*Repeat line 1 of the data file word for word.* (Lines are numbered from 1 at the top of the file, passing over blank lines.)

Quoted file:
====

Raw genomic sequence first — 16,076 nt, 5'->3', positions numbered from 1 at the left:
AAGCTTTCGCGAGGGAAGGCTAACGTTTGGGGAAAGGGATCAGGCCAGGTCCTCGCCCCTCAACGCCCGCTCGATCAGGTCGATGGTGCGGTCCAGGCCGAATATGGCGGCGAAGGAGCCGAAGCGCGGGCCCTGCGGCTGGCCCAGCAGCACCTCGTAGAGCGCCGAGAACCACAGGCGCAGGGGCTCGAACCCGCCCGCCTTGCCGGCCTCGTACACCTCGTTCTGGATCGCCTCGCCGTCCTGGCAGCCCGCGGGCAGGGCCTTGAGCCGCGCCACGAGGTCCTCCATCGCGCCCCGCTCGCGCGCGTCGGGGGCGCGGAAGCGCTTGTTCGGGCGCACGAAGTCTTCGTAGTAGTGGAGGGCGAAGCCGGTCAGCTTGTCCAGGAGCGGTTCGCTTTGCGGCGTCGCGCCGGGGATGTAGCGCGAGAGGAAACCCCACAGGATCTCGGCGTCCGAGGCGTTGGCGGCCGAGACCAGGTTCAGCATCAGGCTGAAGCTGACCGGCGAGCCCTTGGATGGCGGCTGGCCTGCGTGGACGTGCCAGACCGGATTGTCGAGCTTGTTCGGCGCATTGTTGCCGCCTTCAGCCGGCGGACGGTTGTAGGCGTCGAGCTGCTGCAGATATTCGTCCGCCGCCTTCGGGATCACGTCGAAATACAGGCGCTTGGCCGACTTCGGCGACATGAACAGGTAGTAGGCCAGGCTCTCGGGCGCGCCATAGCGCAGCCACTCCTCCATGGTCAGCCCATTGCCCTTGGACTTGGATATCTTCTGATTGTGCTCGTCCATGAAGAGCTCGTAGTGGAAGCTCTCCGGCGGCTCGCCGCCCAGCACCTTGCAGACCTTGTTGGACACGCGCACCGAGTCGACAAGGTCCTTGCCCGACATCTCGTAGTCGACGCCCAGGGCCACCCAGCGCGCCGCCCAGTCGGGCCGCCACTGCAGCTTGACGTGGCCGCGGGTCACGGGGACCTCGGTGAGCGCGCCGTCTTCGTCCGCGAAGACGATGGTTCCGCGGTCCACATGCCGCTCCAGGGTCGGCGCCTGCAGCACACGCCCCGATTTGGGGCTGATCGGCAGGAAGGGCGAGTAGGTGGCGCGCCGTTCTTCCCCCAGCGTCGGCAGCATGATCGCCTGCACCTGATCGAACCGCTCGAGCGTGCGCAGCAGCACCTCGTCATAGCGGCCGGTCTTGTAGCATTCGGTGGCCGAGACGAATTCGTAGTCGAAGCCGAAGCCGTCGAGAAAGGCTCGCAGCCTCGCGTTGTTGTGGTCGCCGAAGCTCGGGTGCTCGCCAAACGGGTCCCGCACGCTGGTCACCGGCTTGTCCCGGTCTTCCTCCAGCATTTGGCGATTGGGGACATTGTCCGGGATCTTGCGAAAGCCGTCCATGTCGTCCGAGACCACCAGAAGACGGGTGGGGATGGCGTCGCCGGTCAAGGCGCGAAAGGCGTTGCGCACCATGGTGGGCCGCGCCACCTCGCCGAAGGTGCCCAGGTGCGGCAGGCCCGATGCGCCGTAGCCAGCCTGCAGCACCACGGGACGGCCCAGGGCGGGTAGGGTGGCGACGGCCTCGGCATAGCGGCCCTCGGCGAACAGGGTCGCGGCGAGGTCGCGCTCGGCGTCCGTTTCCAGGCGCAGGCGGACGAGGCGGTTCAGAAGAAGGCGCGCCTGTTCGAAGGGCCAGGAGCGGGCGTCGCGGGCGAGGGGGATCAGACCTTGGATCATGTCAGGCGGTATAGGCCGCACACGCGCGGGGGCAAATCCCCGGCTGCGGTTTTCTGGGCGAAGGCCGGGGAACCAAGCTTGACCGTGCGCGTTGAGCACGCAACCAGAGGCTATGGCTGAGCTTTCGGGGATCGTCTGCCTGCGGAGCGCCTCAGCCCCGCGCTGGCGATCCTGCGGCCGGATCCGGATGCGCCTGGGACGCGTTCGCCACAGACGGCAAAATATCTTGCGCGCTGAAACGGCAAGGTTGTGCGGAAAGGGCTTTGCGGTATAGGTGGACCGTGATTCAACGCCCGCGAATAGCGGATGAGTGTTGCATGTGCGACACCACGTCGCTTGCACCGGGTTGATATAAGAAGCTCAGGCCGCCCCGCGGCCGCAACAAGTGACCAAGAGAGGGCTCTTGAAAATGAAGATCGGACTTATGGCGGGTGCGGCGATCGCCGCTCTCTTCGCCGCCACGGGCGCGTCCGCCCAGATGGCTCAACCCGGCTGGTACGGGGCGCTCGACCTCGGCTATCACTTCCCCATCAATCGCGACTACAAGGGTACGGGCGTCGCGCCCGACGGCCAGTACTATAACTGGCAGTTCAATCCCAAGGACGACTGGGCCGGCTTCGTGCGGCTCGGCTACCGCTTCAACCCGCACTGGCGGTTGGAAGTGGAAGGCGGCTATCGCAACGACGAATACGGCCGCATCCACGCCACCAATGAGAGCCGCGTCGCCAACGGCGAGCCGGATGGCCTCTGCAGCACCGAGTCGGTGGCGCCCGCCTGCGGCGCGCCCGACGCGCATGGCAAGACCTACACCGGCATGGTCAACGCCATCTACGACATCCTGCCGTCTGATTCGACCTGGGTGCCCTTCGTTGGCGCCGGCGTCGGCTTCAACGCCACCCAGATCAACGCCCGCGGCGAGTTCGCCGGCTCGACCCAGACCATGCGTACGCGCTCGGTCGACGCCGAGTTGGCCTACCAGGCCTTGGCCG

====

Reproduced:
Raw genomic sequence first — 16,076 nt, 5'->3', positions numbered from 1 at the left: